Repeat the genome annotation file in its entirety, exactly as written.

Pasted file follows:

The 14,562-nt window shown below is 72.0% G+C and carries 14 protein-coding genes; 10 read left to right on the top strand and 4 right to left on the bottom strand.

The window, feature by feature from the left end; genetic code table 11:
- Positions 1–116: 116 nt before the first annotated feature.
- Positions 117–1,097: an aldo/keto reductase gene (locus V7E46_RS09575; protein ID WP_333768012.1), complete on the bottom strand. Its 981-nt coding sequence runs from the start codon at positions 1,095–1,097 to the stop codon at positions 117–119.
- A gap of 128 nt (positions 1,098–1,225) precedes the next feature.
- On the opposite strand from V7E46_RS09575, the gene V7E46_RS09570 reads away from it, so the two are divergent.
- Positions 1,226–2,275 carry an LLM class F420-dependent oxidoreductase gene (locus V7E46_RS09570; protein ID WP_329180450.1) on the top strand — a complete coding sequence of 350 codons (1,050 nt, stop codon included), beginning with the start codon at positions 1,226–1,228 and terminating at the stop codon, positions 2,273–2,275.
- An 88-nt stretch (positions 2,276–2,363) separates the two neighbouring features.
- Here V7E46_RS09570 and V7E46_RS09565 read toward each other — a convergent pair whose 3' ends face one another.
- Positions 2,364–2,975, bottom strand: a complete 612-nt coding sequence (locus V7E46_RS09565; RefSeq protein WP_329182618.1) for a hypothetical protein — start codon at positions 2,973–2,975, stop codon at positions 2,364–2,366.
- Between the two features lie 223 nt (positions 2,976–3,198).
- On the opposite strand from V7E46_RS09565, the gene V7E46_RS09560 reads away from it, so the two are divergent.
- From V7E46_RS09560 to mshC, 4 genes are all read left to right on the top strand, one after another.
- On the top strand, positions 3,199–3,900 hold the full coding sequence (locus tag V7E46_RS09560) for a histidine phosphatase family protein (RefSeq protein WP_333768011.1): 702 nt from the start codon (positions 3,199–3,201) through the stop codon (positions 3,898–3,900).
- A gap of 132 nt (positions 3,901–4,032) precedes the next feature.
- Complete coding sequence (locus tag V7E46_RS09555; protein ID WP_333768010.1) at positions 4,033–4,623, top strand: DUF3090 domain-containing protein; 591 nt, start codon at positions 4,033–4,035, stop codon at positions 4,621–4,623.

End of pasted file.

The 14,562-nt window shown below is 72.0% G+C and carries 14 protein-coding genes; 10 read left to right on the top strand and 4 right to left on the bottom strand.

The window, feature by feature from the left end; genetic code table 11:
- Positions 1–116: 116 nt before the first annotated feature.
- Positions 117–1,097: an aldo/keto reductase gene (locus V7E46_RS09575; protein ID WP_333768012.1), complete on the bottom strand. Its 981-nt coding sequence runs from the start codon at positions 1,095–1,097 to the stop codon at positions 117–119.
- A gap of 128 nt (positions 1,098–1,225) precedes the next feature.
- On the opposite strand from V7E46_RS09575, the gene V7E46_RS09570 reads away from it, so the two are divergent.
- Positions 1,226–2,275 carry an LLM class F420-dependent oxidoreductase gene (locus V7E46_RS09570; protein ID WP_329180450.1) on the top strand — a complete coding sequence of 350 codons (1,050 nt, stop codon included), beginning with the start codon at positions 1,226–1,228 and terminating at the stop codon, positions 2,273–2,275.
- An 88-nt stretch (positions 2,276–2,363) separates the two neighbouring features.
- Here V7E46_RS09570 and V7E46_RS09565 read toward each other — a convergent pair whose 3' ends face one another.
- Positions 2,364–2,975, bottom strand: a complete 612-nt coding sequence (locus V7E46_RS09565; RefSeq protein WP_329182618.1) for a hypothetical protein — start codon at positions 2,973–2,975, stop codon at positions 2,364–2,366.
- Between the two features lie 223 nt (positions 2,976–3,198).
- On the opposite strand from V7E46_RS09565, the gene V7E46_RS09560 reads away from it, so the two are divergent.
- From V7E46_RS09560 to mshC, 4 genes are all read left to right on the top strand, one after another.
- On the top strand, positions 3,199–3,900 hold the full coding sequence (locus tag V7E46_RS09560) for a histidine phosphatase family protein (RefSeq protein WP_333768011.1): 702 nt from the start codon (positions 3,199–3,201) through the stop codon (positions 3,898–3,900).
- A gap of 132 nt (positions 3,901–4,032) precedes the next feature.
- Complete coding sequence (locus tag V7E46_RS09555; protein ID WP_333768010.1) at positions 4,033–4,623, top strand: DUF3090 domain-containing protein; 591 nt, start codon at positions 4,033–4,035, stop codon at positions 4,621–4,623.